Students shouldn’t just study computers — they should build them. So says UW computer science professor Karu Sankaralingam.
The award-winning professor wants his students to not simply be users of technology, but creators. That’s why he employs a hands-on approach to teaching about technology: Sankaralingam has his students build computerized machines and then program them to perform tasks.
For example, students might build a small, motorized car that is able to navigate a maze using infrared sensors. Or, students might design algorithms for the ultrasonic sensors in a physical game that uses a spring-loaded system for launching a toy at a target. .
All this brainstorming, discussing, designing, and building makes for a classroom bursting with life. Sankaralingam links this energy directly to success in his own research. It turns out, what’s good for the student is good for the professor.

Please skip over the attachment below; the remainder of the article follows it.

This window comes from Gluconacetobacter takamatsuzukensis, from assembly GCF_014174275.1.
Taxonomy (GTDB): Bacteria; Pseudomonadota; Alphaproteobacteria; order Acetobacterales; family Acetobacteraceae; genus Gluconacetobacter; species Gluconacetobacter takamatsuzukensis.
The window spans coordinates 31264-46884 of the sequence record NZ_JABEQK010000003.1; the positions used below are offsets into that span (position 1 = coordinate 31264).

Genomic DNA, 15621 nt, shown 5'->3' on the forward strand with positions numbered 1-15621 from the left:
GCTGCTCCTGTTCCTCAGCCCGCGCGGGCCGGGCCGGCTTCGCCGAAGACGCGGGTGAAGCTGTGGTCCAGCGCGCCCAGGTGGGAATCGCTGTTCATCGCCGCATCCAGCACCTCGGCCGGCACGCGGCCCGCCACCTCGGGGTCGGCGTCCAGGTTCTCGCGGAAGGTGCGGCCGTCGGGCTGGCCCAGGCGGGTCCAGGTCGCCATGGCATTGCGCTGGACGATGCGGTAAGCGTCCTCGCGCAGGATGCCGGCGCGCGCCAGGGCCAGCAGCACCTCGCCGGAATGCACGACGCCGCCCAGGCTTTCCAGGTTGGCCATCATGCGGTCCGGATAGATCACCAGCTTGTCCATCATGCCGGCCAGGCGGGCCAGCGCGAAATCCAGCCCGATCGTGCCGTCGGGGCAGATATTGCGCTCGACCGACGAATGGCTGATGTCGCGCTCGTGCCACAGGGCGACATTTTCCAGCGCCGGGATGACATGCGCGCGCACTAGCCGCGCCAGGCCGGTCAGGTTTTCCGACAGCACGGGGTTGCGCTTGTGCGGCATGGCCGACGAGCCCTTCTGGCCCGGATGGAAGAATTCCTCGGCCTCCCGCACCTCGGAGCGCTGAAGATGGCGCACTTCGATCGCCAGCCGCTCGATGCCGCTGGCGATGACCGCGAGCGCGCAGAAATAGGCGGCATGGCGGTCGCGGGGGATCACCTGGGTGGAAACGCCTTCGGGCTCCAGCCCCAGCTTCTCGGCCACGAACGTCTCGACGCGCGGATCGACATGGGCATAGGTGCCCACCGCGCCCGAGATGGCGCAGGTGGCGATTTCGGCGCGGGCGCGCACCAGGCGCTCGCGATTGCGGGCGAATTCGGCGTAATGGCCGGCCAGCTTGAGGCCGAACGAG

Sankaralingam’s excellence in the lab and the classroom haven’t gone unnoticed. In 2013 he won the UW-Madison Letters & Science Phillip R. Certain–Gary Sandefur Distinguished Faculty Award. And, in 2014, Sankaralingam was one of ten recipients on campus to receive a UW-Madison Distinguished Teaching Award. It’s safe to say that we can expect great things from this innovative and energetic professor — and the same can be said for his students.